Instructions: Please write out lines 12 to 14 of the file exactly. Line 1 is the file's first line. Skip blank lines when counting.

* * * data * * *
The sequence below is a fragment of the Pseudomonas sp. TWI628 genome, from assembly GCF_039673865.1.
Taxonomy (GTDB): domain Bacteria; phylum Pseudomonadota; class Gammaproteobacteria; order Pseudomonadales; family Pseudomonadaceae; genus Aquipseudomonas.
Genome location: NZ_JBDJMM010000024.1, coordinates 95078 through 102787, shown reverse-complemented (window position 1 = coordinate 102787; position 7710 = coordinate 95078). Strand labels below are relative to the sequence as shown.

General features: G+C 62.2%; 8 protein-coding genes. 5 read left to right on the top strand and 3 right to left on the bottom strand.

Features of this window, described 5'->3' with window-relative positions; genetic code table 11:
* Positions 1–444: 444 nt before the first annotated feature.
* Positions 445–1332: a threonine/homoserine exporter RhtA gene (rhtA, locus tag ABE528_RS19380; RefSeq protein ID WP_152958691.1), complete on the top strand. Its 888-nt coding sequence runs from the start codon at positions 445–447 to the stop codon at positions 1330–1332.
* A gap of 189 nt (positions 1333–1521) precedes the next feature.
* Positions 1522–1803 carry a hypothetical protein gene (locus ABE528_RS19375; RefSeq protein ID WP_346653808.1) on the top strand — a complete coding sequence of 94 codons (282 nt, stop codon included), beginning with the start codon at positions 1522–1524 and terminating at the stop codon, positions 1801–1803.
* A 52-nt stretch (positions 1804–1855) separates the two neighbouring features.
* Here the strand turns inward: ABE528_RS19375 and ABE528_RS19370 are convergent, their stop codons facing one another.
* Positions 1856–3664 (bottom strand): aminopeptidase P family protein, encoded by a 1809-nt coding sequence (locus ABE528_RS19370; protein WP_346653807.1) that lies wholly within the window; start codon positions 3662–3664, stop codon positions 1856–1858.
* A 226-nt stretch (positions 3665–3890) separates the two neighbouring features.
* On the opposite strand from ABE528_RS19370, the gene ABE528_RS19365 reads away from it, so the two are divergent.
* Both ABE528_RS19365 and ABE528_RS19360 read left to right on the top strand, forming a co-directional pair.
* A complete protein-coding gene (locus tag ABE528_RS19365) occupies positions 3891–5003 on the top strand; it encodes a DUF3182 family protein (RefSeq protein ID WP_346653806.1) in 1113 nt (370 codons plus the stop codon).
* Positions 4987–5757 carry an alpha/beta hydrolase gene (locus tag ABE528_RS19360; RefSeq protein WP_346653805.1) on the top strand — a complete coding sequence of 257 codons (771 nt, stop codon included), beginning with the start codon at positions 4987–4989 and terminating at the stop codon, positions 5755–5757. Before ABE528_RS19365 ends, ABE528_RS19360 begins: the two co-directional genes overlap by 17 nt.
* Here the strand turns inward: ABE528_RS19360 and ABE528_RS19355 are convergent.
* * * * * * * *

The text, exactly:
* Positions 1856–3664 (bottom strand): aminopeptidase P family protein, encoded by a 1809-nt coding sequence (locus ABE528_RS19370; protein WP_346653807.1) that lies wholly within the window; start codon positions 3662–3664, stop codon positions 1856–1858.
* A 226-nt stretch (positions 3665–3890) separates the two neighbouring features.
* On the opposite strand from ABE528_RS19370, the gene ABE528_RS19365 reads away from it, so the two are divergent.